Who Will Be The Jelly Bean King?

Back when I was in nursery and stumbling over words, my school started the weekly library visits. They involved parents coming over in the last hour before home time and collecting up children from their respective sections and going to the library. Over there, parents and students would jointly select books to read and borrow for a week.

I don’t remember much of my first visit, I was four, but what does come back is the whole week which I spent practically memorizing the entire book about a child learning how to cook. I read that book more than two dozen of times. I was so ecstatic on finally being able to borrow a book and have it all for myself for a week. Naturally, you could say that I had fallen in love and developed an insatiable appetite for books.

Children’s books hold a special place in my heart; they are a way to reconnect with my childhood and more so ever because books for such age are so, so less in quantity or extremely expensive that they never are much available to the general populace.

So when a fellow blogger friend of mine put up a book written by her for kids aging from 2-4 years on Goodreads, I was over the moon with joy. I immediately asked for a preview and to my utter delight she sent a soft copy to me after a few days.

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Who Will Be The Next Jelly Bean King by Maryam Mirza, is a book with quirky poetry and vibrant colors. It automatically took me back to my kindergarten phase when such books were read aloud by our teachers in order to inspire us to write poems.

The story starts with Jelly Bean Kingdom stuck in gloom and despair. Its king is no more, and the rest of the Jelly Beans don’t know who to select as his successor.

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Obviously, we see some sneaky and sleazy jelly beans taking a go to the throne but the public shuns them immediately with justifications like, being vain or rude or even bossy. All the while, subtly teaching its young readers of the characteristics one should never adopt.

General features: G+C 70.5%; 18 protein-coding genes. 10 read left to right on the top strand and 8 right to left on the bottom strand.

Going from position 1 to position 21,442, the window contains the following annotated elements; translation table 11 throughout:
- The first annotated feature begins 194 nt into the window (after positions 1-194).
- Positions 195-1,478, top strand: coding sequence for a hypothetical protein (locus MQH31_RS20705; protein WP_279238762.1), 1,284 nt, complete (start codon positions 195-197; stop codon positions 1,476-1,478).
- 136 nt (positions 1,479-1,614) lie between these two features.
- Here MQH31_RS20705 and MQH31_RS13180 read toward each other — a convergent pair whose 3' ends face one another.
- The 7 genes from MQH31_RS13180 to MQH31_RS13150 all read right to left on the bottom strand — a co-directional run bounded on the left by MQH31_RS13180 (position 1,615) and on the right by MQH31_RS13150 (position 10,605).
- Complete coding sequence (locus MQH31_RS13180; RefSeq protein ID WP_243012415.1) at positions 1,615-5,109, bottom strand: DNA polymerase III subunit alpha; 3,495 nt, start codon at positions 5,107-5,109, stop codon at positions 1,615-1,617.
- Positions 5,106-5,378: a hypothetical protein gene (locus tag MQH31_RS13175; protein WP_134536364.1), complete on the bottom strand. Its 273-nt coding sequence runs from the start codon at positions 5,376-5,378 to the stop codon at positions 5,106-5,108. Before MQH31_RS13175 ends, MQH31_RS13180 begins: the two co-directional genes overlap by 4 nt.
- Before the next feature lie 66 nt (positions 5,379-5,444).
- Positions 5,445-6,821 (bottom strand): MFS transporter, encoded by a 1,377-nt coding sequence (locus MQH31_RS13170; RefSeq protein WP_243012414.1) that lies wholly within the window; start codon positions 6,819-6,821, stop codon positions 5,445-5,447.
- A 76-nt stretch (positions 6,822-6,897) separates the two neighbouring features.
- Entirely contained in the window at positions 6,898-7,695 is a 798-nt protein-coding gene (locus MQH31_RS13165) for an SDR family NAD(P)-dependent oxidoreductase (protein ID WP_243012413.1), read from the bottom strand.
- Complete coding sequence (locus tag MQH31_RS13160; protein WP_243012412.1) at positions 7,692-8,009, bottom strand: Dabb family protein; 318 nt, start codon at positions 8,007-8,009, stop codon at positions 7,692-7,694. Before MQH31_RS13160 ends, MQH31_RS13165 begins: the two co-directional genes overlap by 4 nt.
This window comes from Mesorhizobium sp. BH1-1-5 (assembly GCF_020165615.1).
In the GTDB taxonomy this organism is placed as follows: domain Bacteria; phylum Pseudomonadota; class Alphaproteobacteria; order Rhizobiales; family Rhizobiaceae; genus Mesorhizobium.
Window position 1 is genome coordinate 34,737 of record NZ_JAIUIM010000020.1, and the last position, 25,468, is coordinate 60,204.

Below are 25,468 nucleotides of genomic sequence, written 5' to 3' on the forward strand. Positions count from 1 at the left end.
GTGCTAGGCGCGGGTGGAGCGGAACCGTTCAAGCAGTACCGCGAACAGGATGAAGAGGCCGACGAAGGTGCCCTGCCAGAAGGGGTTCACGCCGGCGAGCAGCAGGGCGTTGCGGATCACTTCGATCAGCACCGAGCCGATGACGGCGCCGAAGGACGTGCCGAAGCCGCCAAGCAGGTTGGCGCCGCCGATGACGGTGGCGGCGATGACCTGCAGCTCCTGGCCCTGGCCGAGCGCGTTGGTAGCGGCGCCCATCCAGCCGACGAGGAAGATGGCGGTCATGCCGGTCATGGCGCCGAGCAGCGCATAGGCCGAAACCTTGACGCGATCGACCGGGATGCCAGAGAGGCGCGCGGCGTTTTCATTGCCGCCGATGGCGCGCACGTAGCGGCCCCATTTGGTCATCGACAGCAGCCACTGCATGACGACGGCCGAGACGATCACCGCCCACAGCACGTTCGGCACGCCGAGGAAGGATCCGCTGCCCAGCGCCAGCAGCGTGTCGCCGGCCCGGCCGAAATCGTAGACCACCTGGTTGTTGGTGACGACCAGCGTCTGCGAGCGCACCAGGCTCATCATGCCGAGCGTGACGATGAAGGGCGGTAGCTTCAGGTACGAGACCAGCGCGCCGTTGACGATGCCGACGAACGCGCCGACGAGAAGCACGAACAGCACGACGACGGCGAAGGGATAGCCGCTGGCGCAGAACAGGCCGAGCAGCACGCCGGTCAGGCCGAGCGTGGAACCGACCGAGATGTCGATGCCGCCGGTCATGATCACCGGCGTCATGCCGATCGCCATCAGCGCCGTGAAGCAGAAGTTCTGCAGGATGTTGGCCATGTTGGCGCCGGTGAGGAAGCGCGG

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The book is short enough to hold a child’s attention, and precise to make him or her understand what behavior isn’t liked at all or hurts other people. The illustrations are captivating, some made me laugh out loud.

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Here’s what I loved the most about this book:

  1. The poetry: indignant words from the public against the unworthy jelly beans which put them right into their place. Especially if the contestants were lying.
  2. The price: Immediately the government schools came into my mind. It can actually be bought in bulk and lent to children on weekly basis. You can find the book on Amazon over here.

When I got done reading, my cousin also aged four, instantly came into my mind. She loves getting involved in Ludo with us grownups, but tragically confuses the colors. So, red discs are being moved instead of yellow which makes it annoying and comical at the same time. I have a good mind of gifting this book with some jelly bean packets to her on her birthday!

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